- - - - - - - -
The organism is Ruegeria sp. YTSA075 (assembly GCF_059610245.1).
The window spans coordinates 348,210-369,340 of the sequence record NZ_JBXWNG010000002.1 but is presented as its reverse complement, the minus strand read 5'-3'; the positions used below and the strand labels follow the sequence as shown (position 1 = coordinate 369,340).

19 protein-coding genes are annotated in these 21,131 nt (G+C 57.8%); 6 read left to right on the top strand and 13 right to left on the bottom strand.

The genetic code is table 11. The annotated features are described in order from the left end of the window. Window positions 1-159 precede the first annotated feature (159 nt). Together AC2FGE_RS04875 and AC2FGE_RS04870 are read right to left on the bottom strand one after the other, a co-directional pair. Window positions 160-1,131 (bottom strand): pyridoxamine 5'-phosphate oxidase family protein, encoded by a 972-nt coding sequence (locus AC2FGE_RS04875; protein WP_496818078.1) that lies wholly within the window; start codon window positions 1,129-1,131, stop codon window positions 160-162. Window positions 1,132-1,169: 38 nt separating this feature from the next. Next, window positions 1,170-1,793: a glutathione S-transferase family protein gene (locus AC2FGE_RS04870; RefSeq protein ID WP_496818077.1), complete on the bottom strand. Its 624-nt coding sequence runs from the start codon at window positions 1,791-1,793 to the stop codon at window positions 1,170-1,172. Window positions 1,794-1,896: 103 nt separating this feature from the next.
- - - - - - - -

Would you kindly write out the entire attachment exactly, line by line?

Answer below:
The organism is Ruegeria sp. YTSA075 (assembly GCF_059610245.1).
The window spans coordinates 348,210-369,340 of the sequence record NZ_JBXWNG010000002.1 but is presented as its reverse complement, the minus strand read 5'-3'; the positions used below and the strand labels follow the sequence as shown (position 1 = coordinate 369,340).

19 protein-coding genes are annotated in these 21,131 nt (G+C 57.8%); 6 read left to right on the top strand and 13 right to left on the bottom strand.

The genetic code is table 11. The annotated features are described in order from the left end of the window. Window positions 1-159 precede the first annotated feature (159 nt). Together AC2FGE_RS04875 and AC2FGE_RS04870 are read right to left on the bottom strand one after the other, a co-directional pair. Window positions 160-1,131 (bottom strand): pyridoxamine 5'-phosphate oxidase family protein, encoded by a 972-nt coding sequence (locus AC2FGE_RS04875; protein WP_496818078.1) that lies wholly within the window; start codon window positions 1,129-1,131, stop codon window positions 160-162. Window positions 1,132-1,169: 38 nt separating this feature from the next. Next, window positions 1,170-1,793: a glutathione S-transferase family protein gene (locus AC2FGE_RS04870; RefSeq protein ID WP_496818077.1), complete on the bottom strand. Its 624-nt coding sequence runs from the start codon at window positions 1,791-1,793 to the stop codon at window positions 1,170-1,172. Window positions 1,794-1,896: 103 nt separating this feature from the next.